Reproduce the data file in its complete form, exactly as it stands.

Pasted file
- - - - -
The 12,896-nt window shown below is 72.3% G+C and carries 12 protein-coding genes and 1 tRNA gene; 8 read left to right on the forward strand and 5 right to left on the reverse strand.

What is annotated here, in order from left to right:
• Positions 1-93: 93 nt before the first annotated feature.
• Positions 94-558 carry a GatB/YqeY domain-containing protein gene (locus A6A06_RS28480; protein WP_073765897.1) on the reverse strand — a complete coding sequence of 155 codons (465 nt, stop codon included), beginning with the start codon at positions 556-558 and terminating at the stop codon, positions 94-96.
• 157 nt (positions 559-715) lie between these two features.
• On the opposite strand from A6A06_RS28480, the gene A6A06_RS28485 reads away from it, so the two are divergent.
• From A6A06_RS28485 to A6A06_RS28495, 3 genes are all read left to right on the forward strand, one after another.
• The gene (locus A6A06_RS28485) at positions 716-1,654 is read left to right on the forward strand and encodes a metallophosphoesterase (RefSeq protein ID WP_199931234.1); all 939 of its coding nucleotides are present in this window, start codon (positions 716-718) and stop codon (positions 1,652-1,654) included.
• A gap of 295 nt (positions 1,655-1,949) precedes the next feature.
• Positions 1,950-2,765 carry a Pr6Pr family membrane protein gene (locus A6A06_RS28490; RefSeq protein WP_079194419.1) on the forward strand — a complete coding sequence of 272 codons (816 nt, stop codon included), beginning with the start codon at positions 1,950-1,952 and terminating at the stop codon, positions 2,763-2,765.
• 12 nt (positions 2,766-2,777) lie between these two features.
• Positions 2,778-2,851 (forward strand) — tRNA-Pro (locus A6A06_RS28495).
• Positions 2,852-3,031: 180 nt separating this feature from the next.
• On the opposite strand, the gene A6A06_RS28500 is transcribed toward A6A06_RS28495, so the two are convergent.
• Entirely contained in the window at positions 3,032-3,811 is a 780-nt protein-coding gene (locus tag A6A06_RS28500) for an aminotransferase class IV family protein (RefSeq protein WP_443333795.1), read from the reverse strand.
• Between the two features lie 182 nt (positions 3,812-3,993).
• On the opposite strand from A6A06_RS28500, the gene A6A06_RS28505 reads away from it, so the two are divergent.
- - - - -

The 12,896-nt window shown below is 72.3% G+C and carries 12 protein-coding genes and 1 tRNA gene; 8 read left to right on the forward strand and 5 right to left on the reverse strand.

What is annotated here, in order from left to right:
• Positions 1-93: 93 nt before the first annotated feature.
• Positions 94-558 carry a GatB/YqeY domain-containing protein gene (locus A6A06_RS28480; protein WP_073765897.1) on the reverse strand — a complete coding sequence of 155 codons (465 nt, stop codon included), beginning with the start codon at positions 556-558 and terminating at the stop codon, positions 94-96.
• 157 nt (positions 559-715) lie between these two features.
• On the opposite strand from A6A06_RS28480, the gene A6A06_RS28485 reads away from it, so the two are divergent.
• From A6A06_RS28485 to A6A06_RS28495, 3 genes are all read left to right on the forward strand, one after another.
• The gene (locus A6A06_RS28485) at positions 716-1,654 is read left to right on the forward strand and encodes a metallophosphoesterase (RefSeq protein ID WP_199931234.1); all 939 of its coding nucleotides are present in this window, start codon (positions 716-718) and stop codon (positions 1,652-1,654) included.
• A gap of 295 nt (positions 1,655-1,949) precedes the next feature.
• Positions 1,950-2,765 carry a Pr6Pr family membrane protein gene (locus A6A06_RS28490; RefSeq protein WP_079194419.1) on the forward strand — a complete coding sequence of 272 codons (816 nt, stop codon included), beginning with the start codon at positions 1,950-1,952 and terminating at the stop codon, positions 2,763-2,765.
• 12 nt (positions 2,766-2,777) lie between these two features.
• Positions 2,778-2,851 (forward strand) — tRNA-Pro (locus A6A06_RS28495).
• Positions 2,852-3,031: 180 nt separating this feature from the next.
• On the opposite strand, the gene A6A06_RS28500 is transcribed toward A6A06_RS28495, so the two are convergent.
• Entirely contained in the window at positions 3,032-3,811 is a 780-nt protein-coding gene (locus tag A6A06_RS28500) for an aminotransferase class IV family protein (RefSeq protein WP_443333795.1), read from the reverse strand.
• Between the two features lie 182 nt (positions 3,812-3,993).
• On the opposite strand from A6A06_RS28500, the gene A6A06_RS28505 reads away from it, so the two are divergent.